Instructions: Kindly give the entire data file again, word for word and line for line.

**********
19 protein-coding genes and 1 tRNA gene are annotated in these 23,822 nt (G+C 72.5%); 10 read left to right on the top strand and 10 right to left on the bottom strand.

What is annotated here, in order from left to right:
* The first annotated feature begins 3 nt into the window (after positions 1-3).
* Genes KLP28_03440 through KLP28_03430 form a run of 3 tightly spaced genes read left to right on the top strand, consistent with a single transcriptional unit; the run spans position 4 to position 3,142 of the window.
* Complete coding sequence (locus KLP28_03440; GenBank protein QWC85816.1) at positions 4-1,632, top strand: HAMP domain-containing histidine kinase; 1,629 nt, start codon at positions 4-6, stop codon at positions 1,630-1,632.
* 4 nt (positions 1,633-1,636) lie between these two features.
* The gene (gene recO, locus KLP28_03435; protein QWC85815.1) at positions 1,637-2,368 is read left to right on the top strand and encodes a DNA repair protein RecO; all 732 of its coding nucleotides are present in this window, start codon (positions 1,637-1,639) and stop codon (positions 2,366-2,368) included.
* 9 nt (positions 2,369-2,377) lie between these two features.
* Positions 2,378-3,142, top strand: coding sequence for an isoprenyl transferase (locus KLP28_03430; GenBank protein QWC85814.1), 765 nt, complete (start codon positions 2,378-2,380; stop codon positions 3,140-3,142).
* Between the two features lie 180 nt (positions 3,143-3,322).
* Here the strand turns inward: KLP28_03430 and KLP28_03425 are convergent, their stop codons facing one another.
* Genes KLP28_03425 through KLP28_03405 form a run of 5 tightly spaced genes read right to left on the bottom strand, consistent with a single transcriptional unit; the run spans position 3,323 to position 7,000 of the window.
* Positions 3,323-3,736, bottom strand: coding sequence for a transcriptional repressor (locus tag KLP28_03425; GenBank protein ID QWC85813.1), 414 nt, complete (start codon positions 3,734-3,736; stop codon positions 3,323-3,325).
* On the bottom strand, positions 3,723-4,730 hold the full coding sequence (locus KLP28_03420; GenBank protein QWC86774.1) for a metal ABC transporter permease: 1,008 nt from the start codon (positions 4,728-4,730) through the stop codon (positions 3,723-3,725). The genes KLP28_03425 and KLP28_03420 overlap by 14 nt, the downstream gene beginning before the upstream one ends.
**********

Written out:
19 protein-coding genes and 1 tRNA gene are annotated in these 23,822 nt (G+C 72.5%); 10 read left to right on the top strand and 10 right to left on the bottom strand.

What is annotated here, in order from left to right:
* The first annotated feature begins 3 nt into the window (after positions 1-3).
* Genes KLP28_03440 through KLP28_03430 form a run of 3 tightly spaced genes read left to right on the top strand, consistent with a single transcriptional unit; the run spans position 4 to position 3,142 of the window.
* Complete coding sequence (locus KLP28_03440; GenBank protein QWC85816.1) at positions 4-1,632, top strand: HAMP domain-containing histidine kinase; 1,629 nt, start codon at positions 4-6, stop codon at positions 1,630-1,632.
* 4 nt (positions 1,633-1,636) lie between these two features.
* The gene (gene recO, locus KLP28_03435; protein QWC85815.1) at positions 1,637-2,368 is read left to right on the top strand and encodes a DNA repair protein RecO; all 732 of its coding nucleotides are present in this window, start codon (positions 1,637-1,639) and stop codon (positions 2,366-2,368) included.
* 9 nt (positions 2,369-2,377) lie between these two features.
* Positions 2,378-3,142, top strand: coding sequence for an isoprenyl transferase (locus KLP28_03430; GenBank protein QWC85814.1), 765 nt, complete (start codon positions 2,378-2,380; stop codon positions 3,140-3,142).
* Between the two features lie 180 nt (positions 3,143-3,322).
* Here the strand turns inward: KLP28_03430 and KLP28_03425 are convergent, their stop codons facing one another.
* Genes KLP28_03425 through KLP28_03405 form a run of 5 tightly spaced genes read right to left on the bottom strand, consistent with a single transcriptional unit; the run spans position 3,323 to position 7,000 of the window.
* Positions 3,323-3,736, bottom strand: coding sequence for a transcriptional repressor (locus tag KLP28_03425; GenBank protein ID QWC85813.1), 414 nt, complete (start codon positions 3,734-3,736; stop codon positions 3,323-3,325).
* On the bottom strand, positions 3,723-4,730 hold the full coding sequence (locus KLP28_03420; GenBank protein QWC86774.1) for a metal ABC transporter permease: 1,008 nt from the start codon (positions 4,728-4,730) through the stop codon (positions 3,723-3,725). The genes KLP28_03425 and KLP28_03420 overlap by 14 nt, the downstream gene beginning before the upstream one ends.